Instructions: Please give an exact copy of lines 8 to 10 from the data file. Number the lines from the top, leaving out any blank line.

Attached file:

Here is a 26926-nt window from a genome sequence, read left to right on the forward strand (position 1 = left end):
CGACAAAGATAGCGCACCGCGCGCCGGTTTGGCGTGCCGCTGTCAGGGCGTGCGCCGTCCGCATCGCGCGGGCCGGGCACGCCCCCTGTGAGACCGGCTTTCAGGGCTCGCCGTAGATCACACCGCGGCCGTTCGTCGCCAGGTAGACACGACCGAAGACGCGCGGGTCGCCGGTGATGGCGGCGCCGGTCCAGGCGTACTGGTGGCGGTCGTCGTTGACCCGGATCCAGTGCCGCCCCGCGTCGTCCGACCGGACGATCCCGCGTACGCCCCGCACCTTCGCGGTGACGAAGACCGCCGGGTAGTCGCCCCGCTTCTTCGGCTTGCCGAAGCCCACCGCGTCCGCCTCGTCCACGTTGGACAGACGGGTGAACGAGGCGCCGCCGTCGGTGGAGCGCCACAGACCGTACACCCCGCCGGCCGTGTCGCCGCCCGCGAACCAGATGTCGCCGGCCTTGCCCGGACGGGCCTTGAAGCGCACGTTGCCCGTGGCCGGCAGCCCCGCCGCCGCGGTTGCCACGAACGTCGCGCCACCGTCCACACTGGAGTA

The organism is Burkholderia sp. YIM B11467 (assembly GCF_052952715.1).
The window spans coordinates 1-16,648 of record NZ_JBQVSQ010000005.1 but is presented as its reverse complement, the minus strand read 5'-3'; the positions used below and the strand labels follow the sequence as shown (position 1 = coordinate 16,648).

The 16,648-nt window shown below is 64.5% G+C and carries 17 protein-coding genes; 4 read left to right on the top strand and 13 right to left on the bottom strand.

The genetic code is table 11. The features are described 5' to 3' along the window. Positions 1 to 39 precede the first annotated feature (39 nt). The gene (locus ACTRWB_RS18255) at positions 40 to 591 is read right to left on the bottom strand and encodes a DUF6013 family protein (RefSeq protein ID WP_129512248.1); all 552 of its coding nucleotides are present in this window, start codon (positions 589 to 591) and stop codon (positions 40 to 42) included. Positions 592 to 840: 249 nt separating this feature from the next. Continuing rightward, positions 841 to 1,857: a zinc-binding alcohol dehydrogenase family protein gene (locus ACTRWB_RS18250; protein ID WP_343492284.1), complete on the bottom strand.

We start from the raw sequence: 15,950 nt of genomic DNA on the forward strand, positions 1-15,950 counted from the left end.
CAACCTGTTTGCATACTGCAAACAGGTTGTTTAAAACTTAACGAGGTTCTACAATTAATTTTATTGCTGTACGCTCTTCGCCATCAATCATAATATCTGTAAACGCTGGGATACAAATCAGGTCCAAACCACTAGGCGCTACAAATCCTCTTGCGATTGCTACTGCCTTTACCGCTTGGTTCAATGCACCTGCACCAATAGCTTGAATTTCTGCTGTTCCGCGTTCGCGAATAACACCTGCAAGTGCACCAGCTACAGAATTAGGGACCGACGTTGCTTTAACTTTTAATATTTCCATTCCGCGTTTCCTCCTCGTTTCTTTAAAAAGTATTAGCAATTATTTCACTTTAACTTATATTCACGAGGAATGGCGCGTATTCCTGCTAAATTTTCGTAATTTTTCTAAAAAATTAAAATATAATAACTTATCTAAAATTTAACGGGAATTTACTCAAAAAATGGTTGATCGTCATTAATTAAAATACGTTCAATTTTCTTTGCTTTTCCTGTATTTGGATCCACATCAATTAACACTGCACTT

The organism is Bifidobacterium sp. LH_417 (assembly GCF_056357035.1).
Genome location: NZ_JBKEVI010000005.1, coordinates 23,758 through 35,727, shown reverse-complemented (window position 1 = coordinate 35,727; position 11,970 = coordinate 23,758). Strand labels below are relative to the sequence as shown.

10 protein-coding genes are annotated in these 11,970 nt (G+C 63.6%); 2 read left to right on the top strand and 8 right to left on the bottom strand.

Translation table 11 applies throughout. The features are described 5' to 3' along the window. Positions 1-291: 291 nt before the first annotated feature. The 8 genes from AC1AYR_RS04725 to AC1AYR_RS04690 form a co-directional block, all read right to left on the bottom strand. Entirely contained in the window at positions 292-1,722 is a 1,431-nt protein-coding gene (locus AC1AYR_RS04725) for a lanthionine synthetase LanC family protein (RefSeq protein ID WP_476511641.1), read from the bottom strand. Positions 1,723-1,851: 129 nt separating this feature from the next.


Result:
CAACCTGTTTGCATACTGCAAACAGGTTGTTTAAAACTTAACGAGGTTCTACAATTAATTTTATTGCTGTACGCTCTTCGCCATCAATCATAATATCTGTAAACGCTGGGATACAAATCAGGTCCAAACCACTAGGCGCTACAAATCCTCTTGCGATTGCTACTGCCTTTACCGCTTGGTTCAATGCACCTGCACCAATAGCTTGAATTTCTGCTGTTCCGCGTTCGCGAATAACACCTGCAAGTGCACCAGCTACAGAATTAGGGACCGACGTTGCTTTAACTTTTAATATTTCCATTCCGCGTTTCCTCCTCGTTTCTTTAAAAAGTATTAGCAATTATTTCACTTTAACTTATATTCACGAGGAATGGCGCGTATTCCTGCTAAATTTTCGTAATTTTTCTAAAAAATTAAAATATAATAACTTATCTAAAATTTAACGGGAATTTACTCAAAAAATGGTTGATCGTCATTAATTAAAATACGTTCAATTTTCTTTGCTTTTCCTGTATTTGGATCCACATCAATTAACACTGCACTT

The organism is Bifidobacterium sp. LH_417 (assembly GCF_056357035.1).
Genome location: NZ_JBKEVI010000005.1, coordinates 23,758 through 35,727, shown reverse-complemented (window position 1 = coordinate 35,727; position 11,970 = coordinate 23,758). Strand labels below are relative to the sequence as shown.